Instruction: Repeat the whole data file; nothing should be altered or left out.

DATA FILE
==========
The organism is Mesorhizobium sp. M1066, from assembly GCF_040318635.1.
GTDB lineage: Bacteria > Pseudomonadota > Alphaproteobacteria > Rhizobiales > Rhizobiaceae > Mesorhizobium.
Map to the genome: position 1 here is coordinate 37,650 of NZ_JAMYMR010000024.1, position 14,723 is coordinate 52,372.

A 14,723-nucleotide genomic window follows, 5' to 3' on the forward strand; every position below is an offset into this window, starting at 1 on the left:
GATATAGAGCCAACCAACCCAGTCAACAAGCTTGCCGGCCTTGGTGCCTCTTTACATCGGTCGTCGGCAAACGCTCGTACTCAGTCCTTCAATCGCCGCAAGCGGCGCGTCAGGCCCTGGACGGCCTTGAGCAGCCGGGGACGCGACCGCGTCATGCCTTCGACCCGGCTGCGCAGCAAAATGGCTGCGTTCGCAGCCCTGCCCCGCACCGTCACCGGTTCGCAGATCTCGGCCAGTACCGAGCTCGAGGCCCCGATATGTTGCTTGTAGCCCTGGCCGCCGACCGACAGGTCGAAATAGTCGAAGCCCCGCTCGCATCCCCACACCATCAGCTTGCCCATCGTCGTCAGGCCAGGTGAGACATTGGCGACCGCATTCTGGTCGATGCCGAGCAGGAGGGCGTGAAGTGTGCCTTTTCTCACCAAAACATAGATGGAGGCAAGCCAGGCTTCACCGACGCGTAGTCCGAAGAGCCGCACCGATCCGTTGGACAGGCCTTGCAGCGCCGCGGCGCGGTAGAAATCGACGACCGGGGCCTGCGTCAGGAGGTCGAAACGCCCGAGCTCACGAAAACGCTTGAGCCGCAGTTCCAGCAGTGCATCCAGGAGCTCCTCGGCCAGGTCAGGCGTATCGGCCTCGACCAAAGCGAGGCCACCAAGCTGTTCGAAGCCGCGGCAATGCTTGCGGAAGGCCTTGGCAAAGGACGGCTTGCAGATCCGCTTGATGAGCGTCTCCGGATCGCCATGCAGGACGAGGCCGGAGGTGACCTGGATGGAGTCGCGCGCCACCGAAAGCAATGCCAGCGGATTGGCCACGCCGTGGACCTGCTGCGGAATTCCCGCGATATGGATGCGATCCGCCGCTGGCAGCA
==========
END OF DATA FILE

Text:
The organism is Mesorhizobium sp. M1066, from assembly GCF_040318635.1.
GTDB lineage: Bacteria > Pseudomonadota > Alphaproteobacteria > Rhizobiales > Rhizobiaceae > Mesorhizobium.
Map to the genome: position 1 here is coordinate 37,650 of NZ_JAMYMR010000024.1, position 14,723 is coordinate 52,372.

A 14,723-nucleotide genomic window follows, 5' to 3' on the forward strand; every position below is an offset into this window, starting at 1 on the left:
GATATAGAGCCAACCAACCCAGTCAACAAGCTTGCCGGCCTTGGTGCCTCTTTACATCGGTCGTCGGCAAACGCTCGTACTCAGTCCTTCAATCGCCGCAAGCGGCGCGTCAGGCCCTGGACGGCCTTGAGCAGCCGGGGACGCGACCGCGTCATGCCTTCGACCCGGCTGCGCAGCAAAATGGCTGCGTTCGCAGCCCTGCCCCGCACCGTCACCGGTTCGCAGATCTCGGCCAGTACCGAGCTCGAGGCCCCGATATGTTGCTTGTAGCCCTGGCCGCCGACCGACAGGTCGAAATAGTCGAAGCCCCGCTCGCATCCCCACACCATCAGCTTGCCCATCGTCGTCAGGCCAGGTGAGACATTGGCGACCGCATTCTGGTCGATGCCGAGCAGGAGGGCGTGAAGTGTGCCTTTTCTCACCAAAACATAGATGGAGGCAAGCCAGGCTTCACCGACGCGTAGTCCGAAGAGCCGCACCGATCCGTTGGACAGGCCTTGCAGCGCCGCGGCGCGGTAGAAATCGACGACCGGGGCCTGCGTCAGGAGGTCGAAACGCCCGAGCTCACGAAAACGCTTGAGCCGCAGTTCCAGCAGTGCATCCAGGAGCTCCTCGGCCAGGTCAGGCGTATCGGCCTCGACCAAAGCGAGGCCACCAAGCTGTTCGAAGCCGCGGCAATGCTTGCGGAAGGCCTTGGCAAAGGACGGCTTGCAGATCCGCTTGATGAGCGTCTCCGGATCGCCATGCAGGACGAGGCCGGAGGTGACCTGGATGGAGTCGCGCGCCACCGAAAGCAATGCCAGCGGATTGGCCACGCCGTGGACCTGCTGCGGAATTCCCGCGATATGGATGCGATCCGCCGCTGGCAGCA